St. George Greek Orthodox Church
Publish Date: 2017-03-19
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St. George Greek Orthodox Church

General Information

  • Phone:
  • (651) 222-6220
  • Fax:
  • (651) 225-9276
  • Street Address:

  • 1111 Summit Avenue

  • Saint Paul, MN 55105

Contact Information

Services Schedule

Sunday Morning Orthros/Matins 8:15am, Divine Liturgy 9:30am; Saturday Great Vespers 5:00pm (October thru May); Weekday Services (see Online Calendar, Sunday Bulletin & Monthly Newsletter); Confession (by appointment).

Past Bulletins

Hymns of the Day

Resurrectional Apolytikion in the Plagal 2nd Mode

When the angelic powers appeared at your tomb and those who guarded You became as though dead, and standing by Your sepulchre was Mary seeking Your pure and sacred body. For You did vanquish Hades and uncorrupted by its touch You came unto the virgin woman, bestowing the gift of life O You who rose from the dead. Lord we give glory to You.

Apolytikion for Sun. of the Holy Cross in the 1st Mode

Save O Lord, O Lord Your people, and bless Your inheritance. Grant victory to the faithful against the adversaries of the Faith, and protect Your people through Your Holy Cross, Your Holy Cross.

Seasonal Kontakion in the Plagal 4th Mode

To you, Theotokos, invincible Defender, having been delivered from peril, I, your city, dedicate the victory festival as a thank offering. In your irresistible might, keep me safe from all trials, that I may call out to you: "Hail, unwedded bride!"

Saints and Feasts

March 19

The Holy Martyrs Chrysanthus and Daria

Saint Chrysanthus, who was from Alexandria, had been instructed in the Faith of Christ by a certain bishop. His father, who was a senator by rank and a pagan, had him shut up in prison for many days; then, seeing the unchanging disposition of his mind, he commanded that a certain young woman named Daria be brought from Athens. She was a very beautiful and learned maiden, and also an idolater, and Chrysanthus' father wedded him to her so that he might be drawn away from the Faith of Christ because of his love for her. Instead of this however, Chrysanthus drew Daria unto piety, and both of them boldly proclaimed Christ and received the crown of martyrdom in 283, during the reign of Numerian, when they were buried alive in a pit of mire.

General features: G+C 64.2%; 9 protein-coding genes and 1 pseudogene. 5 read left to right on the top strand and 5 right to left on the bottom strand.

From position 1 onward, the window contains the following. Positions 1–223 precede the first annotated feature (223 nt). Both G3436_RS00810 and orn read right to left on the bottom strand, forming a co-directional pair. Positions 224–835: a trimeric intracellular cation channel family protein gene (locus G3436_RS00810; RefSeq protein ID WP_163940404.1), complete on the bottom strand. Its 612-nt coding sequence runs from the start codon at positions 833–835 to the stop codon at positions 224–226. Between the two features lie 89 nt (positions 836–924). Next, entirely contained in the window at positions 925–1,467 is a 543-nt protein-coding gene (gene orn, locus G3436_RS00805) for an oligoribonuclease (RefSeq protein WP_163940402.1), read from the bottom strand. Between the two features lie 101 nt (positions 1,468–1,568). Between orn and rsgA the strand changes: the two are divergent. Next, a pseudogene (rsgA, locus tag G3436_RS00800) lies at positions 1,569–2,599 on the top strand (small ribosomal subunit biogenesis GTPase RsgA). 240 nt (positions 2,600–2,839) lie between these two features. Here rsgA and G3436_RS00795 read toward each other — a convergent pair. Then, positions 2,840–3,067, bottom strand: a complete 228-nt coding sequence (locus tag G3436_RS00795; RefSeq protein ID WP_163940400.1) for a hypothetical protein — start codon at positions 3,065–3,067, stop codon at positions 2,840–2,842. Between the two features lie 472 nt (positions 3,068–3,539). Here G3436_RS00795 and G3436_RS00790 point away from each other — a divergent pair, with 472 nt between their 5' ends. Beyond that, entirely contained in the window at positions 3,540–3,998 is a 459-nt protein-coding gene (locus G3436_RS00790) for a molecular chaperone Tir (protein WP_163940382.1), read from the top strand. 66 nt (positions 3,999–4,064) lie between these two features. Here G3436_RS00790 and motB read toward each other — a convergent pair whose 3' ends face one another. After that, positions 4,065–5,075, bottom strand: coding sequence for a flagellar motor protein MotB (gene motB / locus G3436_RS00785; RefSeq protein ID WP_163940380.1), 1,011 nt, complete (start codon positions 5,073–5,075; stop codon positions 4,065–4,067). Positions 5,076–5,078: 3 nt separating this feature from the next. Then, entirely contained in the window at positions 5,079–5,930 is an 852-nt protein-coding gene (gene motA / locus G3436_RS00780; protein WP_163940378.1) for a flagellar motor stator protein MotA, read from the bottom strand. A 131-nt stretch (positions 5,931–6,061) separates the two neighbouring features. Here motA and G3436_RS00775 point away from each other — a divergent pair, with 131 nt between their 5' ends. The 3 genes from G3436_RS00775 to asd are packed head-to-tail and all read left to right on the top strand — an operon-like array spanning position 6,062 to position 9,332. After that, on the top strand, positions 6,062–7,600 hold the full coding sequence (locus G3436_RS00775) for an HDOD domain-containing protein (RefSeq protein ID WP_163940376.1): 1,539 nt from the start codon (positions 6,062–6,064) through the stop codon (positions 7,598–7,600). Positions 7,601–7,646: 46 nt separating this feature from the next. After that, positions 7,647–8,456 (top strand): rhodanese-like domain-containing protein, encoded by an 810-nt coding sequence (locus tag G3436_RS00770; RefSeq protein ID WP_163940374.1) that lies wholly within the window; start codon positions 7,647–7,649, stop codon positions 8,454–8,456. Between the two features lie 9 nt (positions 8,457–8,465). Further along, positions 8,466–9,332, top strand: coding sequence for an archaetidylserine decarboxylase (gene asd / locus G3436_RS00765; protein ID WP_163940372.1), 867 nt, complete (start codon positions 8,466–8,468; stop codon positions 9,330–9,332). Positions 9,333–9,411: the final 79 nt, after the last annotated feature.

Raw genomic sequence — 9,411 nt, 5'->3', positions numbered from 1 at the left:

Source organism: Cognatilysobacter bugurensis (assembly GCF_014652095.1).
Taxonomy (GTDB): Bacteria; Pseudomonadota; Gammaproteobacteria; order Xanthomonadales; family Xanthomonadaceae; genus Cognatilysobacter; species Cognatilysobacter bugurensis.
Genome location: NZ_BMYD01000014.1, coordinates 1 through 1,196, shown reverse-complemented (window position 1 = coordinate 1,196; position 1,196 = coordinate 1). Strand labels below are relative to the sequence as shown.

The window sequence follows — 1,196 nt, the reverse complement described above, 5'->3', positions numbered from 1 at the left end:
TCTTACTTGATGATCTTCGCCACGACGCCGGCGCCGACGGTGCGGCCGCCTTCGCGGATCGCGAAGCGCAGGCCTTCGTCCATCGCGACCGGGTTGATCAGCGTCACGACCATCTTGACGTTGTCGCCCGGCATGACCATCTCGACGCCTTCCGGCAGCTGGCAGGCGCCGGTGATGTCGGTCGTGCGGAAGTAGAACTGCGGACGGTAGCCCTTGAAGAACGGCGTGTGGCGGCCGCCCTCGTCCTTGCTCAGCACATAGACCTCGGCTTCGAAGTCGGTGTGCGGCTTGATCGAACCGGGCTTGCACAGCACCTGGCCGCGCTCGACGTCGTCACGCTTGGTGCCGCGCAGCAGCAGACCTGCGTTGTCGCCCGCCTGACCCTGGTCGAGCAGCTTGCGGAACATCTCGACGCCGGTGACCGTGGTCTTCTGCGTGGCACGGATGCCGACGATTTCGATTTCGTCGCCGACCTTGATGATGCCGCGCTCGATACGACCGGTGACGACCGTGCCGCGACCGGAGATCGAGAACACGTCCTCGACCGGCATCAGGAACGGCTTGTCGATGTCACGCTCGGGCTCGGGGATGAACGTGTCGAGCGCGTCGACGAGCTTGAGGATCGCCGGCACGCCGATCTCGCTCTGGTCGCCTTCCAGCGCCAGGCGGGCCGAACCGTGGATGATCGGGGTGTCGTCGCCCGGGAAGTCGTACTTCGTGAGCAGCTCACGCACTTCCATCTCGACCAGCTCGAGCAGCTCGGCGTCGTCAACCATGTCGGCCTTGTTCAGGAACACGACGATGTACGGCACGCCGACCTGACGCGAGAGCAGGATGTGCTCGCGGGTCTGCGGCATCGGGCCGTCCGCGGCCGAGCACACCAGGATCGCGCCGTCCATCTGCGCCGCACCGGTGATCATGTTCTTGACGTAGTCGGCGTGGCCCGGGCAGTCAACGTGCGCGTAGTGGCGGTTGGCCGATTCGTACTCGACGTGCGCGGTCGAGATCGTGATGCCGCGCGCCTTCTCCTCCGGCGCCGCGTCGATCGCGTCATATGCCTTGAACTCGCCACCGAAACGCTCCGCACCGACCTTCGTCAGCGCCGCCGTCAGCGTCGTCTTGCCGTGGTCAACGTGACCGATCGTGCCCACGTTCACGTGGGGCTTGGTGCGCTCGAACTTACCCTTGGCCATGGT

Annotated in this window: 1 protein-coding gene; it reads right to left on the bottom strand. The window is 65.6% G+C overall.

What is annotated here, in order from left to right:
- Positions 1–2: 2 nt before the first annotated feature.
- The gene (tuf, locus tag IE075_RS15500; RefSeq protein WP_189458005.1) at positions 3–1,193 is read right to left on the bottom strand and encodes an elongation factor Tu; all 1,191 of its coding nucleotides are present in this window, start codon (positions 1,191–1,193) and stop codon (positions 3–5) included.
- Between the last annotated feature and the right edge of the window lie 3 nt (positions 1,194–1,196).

March 19

Demetrios the New Martyr

March 19

Sunday of the Holy Cross

With the help of God, we have almost reached the middle of the course of the Fast, where our strength has been worn down through abstinence, and the full difficulty of the labour set before us becomes apparent. Therefore our holy Mother, the Church of Christ, now brings to our help the all-holy Cross, the joy of the world, the strength of the faithful, the staff of the just, and the hope of sinners, so that by venerating it reverently, we might receive strength and grace to complete the divine struggle of the Fast.


Gospel and Epistle Readings

Matins Gospel Reading

Sixth Orthros Gospel
The Reading is from Luke 24:36-53

At that time, Jesus, having risen from the dead, stood in the midst of his disciples and said to them, "Peace to you." But they were startled and frightened, and supposed that they saw a spirit. And he said to them, "Why are you troubled, and why do questionings rise in your hearts? See my hands and feet, that it is I myself; handle me, and see; for a spirit has not flesh and bones as you see that I have." And when he said this, he showed them his hands and his feet. And while they still disbelieved for joy, and wondered, he said to them, "Have you anything here to eat?" They gave him a piece of broiled fish, and he took it and ate before them.